Ants have been creating trails for a long time. The notable thing about the behavior of ants is that in spite of the fact that they do not have any significant level of individual intelligence, they show a great deal of collective or cooperative intelligence that lets them be effective in complex tasks. (They do not even depend on the presence of an occasional “smart” ant that can serve as a leader.) The book describes how their processes work for creating very efficient trails. (There is even a kind of ant that is blind that is still very effective at this.) Humans are now trying to understand if any of these processes are useful for our own existence.
Anyway, the article I have linked to is fascinating. Make sure to watch the videos!
My blogs have had the tagline of “Anything Goes” since the beginning, which could indicate either an aimless drift in a random direction, or, if you want to be kind, some sort of attempt on my part to include all of my disconnected interests in my postings. You decide! But one of the things that I hope you do discover in the blogs is that some of them tell stories of some kind or the other, be it that of the tree that grows in the woods, or something as silly as talking about the experience of consuming a bowl of cereal, or perhaps something else that takes my fancy at some particular moment in time. With this kind of a mindset, my response the topic of this week’s challenge comes somewhat easily.
My story for the day touches upon the “bomb cyclone“, a term that I had not heard of until very recently. As I understand it, a bomb cyclone weather phenomenon is characterized by a rapid and large drop in barometric pressure, which leads to extreme wind speeds that can cause a lot of damage. It leads to the story, in pictures, of last weekend’s walk along the C&O canal. This particular outing happened to take place after a bomb cyclone had passed through the region.
It was a sunny morning on the trail as we set out on our walk.We encountered quite a few fallen branches on the trail due to the aftereffects of the storm, and, being good citizens, we spent a significant bit of our time cleaning up the trail for those who were going to come after us. (We were not about to break any speed records that day.) And then there were the sections where we could do little to help, sections that would require professional equipment for cleanup.We did encounter cyclists who must have had to carry their bikes over fallen trees.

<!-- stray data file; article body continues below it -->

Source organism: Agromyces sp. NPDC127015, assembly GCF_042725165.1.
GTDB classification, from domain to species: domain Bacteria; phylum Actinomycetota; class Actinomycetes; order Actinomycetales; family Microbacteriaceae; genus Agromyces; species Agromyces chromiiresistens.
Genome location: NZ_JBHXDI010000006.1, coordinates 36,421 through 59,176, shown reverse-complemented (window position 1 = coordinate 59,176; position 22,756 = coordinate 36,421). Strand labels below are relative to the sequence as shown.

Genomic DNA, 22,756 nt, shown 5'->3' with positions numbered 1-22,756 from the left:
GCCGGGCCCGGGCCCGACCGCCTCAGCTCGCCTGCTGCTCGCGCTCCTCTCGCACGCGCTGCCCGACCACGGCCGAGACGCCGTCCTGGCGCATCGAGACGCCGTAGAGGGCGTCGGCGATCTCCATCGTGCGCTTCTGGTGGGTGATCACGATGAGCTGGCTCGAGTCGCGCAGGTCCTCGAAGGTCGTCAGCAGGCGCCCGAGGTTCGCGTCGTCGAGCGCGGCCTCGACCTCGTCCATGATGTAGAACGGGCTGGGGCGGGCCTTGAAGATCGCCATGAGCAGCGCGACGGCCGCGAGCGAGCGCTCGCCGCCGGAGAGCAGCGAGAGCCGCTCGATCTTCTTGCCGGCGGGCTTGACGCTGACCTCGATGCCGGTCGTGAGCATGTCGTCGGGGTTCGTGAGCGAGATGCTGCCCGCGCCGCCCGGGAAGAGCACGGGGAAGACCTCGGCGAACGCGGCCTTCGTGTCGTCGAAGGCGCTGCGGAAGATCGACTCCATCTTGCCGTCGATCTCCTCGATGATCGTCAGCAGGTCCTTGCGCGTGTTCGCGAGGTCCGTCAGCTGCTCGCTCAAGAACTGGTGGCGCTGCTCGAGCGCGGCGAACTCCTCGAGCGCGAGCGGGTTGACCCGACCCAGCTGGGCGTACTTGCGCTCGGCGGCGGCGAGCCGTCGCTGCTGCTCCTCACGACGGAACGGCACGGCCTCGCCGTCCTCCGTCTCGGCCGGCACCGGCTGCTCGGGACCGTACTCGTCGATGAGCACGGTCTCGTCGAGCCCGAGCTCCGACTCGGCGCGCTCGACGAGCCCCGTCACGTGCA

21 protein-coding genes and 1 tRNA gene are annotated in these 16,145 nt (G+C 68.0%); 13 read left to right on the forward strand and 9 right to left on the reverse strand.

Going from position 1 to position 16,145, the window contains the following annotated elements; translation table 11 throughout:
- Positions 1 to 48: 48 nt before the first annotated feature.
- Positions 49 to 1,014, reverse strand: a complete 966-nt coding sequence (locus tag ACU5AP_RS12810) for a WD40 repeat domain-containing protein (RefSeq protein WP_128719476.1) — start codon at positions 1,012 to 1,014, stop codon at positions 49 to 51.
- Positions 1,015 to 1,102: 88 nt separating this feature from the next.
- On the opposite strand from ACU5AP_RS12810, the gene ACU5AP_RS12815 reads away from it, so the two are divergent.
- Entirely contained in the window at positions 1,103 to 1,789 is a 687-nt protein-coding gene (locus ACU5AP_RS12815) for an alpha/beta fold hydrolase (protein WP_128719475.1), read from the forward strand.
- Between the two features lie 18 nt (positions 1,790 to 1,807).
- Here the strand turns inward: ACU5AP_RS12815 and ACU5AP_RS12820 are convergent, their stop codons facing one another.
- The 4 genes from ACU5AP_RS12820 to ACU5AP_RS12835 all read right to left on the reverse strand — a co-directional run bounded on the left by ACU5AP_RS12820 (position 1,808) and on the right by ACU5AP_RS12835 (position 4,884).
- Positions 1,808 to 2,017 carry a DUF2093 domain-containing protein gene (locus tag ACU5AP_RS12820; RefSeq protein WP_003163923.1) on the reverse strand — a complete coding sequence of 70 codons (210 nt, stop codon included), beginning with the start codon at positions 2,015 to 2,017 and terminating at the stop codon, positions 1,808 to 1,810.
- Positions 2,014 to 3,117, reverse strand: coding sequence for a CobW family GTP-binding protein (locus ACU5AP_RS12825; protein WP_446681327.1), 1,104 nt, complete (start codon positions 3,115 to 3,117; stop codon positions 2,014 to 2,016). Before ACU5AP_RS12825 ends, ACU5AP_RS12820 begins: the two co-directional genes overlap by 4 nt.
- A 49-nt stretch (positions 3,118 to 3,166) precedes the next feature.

We did make it to our destination close to the mile 31 marker where Edwards Ferryand lock 25 are locatedbefore turning back to return to our starting point.
The story would not be complete without a picture of the bald eagle that we encountered,and a picture of the chopped up pieces of a fallen tree that we saw beside the trail, a little too late for Valentine’s day. We did about 7 1/2 miles of walking that morning. That is my story and I am sticking to it! 🙂
This week’s photo challenge proved to be somewhat thought provoking for me. I was not sure exactly how to approach it. In the simplest sense, one is almost always trying to take outdoor pictures that are noteworthy and perhaps “out of the world”. In another sense, one also tries to capture outdoor images with the camera that are unusual, and that may seem out of this world. But nothing is really out of this world in the real sense, is it? How often does one take pictures out of this world? Does this picture of the moon and Venus qualify? Looking through my archives, I realize that I have already posted a bunch of pictures in my blogs that could fit this theme – pictures of the skies and the earth that seem like they are not of this planet. Here is one that might not have appeared before. This was taken in the area of the Smoky Mountains. The planet is on fire in the morning light. The town of Gatlinburg lies below us.
All in all, it was tough figuring out what tack to take for this week’s challenge. In the end I decided to go with pictures that could be considered out of this world to some people, but may be more commonplace to others in their own circumstances. Here goes.
This is the fruit of Queen Anne’s Lace. This wild plant is quite widespread close to where we live, but I am pretty sure it would seem to be something out of this world for some of the natives.I wonder how many people have taken the time to notice something as simple as what is seen in the picture below. Even the simple things can seem out of this world once you open your eyes, and perhaps your imagination.And then there are things that could seem exotic to some of us but are not so unusual in other places. I have already forgotten which part of the world this flower is originally from.Would something like this, a mud pool, be considered out of this world? You can see them in New Zealand.From this perspective it might be difficult to recognize that the picture below is that of the face of a snapping turtle. Look at the eyes. Isn’t this out of this world? We actually came across this creature in the park not far from home.